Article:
In other news: I had ordered, back in mid-August, a "licensing kit" to get myself licensed and registered as a minister able to solemnize marriages in the state of West Virginia. The kit had arrived at my brother David's house, and David sent the package to me care of Dongguk University on August 24th. Over the past 30-plus days, I've contacted Dongguk several times and have heard nothing. I've also tried contacting USPS via its online query/complaint forms, but so far nada, and I'm getting antsy. My brother Sean's wedding is in just another couple of weeks. I've reordered the kit and have asked David to scan the documents inside it so that he can email them to me, after which I'll fill out the docs and email them to the appropriate county clerk and the Secretary of State of West Virginia. In theory, that'll all be done this week, and I'll be able to enjoy a stress-free flight back to the States in mid-October.


Monday, September 28, 2015

Sunday, September 27, 2015

your Chuseok morsel for the evening

Prosciutto. Wrapped around three thin slices of Romano.

Microwaved for a full minute.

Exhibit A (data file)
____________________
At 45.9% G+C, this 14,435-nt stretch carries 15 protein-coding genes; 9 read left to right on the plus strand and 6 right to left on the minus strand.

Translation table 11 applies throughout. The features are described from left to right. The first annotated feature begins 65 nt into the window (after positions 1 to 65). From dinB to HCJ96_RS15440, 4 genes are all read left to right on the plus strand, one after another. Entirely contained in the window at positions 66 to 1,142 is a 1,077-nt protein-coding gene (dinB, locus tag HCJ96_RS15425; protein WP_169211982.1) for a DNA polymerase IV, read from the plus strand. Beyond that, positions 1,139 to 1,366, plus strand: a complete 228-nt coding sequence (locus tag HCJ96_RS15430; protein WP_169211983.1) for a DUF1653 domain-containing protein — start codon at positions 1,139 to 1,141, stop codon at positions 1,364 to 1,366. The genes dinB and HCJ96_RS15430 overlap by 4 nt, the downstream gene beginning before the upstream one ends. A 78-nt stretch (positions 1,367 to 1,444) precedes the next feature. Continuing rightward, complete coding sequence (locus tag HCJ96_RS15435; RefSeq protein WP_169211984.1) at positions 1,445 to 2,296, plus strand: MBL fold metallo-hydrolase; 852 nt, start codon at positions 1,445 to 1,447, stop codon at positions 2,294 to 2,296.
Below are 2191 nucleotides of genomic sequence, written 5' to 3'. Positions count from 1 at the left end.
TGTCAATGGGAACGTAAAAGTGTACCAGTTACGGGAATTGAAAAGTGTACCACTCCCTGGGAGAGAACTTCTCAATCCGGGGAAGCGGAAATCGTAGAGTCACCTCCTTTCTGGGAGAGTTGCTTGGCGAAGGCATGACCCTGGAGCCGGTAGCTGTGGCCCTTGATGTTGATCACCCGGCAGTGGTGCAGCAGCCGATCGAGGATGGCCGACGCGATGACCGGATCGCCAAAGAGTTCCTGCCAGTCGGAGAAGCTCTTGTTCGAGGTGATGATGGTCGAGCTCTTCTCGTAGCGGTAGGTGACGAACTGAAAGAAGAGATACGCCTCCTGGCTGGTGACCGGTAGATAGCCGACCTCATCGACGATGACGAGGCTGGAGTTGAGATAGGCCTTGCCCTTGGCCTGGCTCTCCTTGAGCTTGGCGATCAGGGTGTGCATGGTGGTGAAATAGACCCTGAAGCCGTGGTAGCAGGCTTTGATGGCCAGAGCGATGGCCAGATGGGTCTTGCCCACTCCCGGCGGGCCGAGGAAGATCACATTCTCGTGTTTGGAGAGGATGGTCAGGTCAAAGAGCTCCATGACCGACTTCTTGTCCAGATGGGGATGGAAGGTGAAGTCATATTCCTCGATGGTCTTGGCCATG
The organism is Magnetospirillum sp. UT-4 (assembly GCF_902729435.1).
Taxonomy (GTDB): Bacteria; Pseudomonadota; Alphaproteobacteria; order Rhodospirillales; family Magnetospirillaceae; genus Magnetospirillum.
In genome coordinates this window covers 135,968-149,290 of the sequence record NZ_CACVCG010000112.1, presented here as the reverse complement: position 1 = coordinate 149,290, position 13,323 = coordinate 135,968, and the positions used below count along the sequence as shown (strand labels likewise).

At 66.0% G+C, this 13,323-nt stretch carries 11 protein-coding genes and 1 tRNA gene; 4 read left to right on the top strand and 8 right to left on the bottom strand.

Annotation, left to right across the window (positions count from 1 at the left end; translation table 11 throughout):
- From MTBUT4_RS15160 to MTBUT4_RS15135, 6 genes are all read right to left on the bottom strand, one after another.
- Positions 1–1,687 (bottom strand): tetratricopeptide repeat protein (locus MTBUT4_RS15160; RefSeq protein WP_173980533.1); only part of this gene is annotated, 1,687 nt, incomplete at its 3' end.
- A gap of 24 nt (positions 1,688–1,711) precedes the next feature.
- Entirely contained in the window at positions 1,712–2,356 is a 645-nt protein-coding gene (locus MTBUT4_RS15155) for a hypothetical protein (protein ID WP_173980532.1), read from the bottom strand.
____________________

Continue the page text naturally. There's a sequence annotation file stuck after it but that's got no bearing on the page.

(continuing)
Result: flavorful ensemble, delightfully chewy meat, and wonderfully crunchy cheese.

Downside: your apartment will stink.

Happy Chuseok, all.


"Big Hero 6" and "The Hundred-foot Journey": mini-reviews

2014's "Big Hero 6": There's very little I can say about this movie that hasn't already been said by Steve Honeywell in his review. Steve zooms in on the movie's essential problem: while the story is affable and entertaining, it's also derivative and predictable. I completely agree. Humorously scripted and done with excellent voice work by the cast, the movie nevertheless fails in its attempt to head-fake us about who the real villain is. I figured out who it was long before the reveal, mainly because the dialogue had been leaning so hard in the opposite direction. As for the derivative elements: look for images straight out of "Kung Fu Panda," "The Matrix," and "How to Train Your Dragon," and watch out for the Iron-Man-beyond-the-space-portal scene that looks lifted from the first "Avengers" movie. This film is also, strangely enough, a Marvel tie-in (it's based on a Marvel comic), so there are plenty of familiar origin-story elements. What the movie gets right, though, is its gentle depiction of how to deal with the loss of a loved one, so it can't be all bad. That said, I have no inclination to watch "Big Hero 6" again anytime soon, and it's weird to think that these cartoon characters are all an integral part of the Marvel universe. Will Groot ever meet Baymax?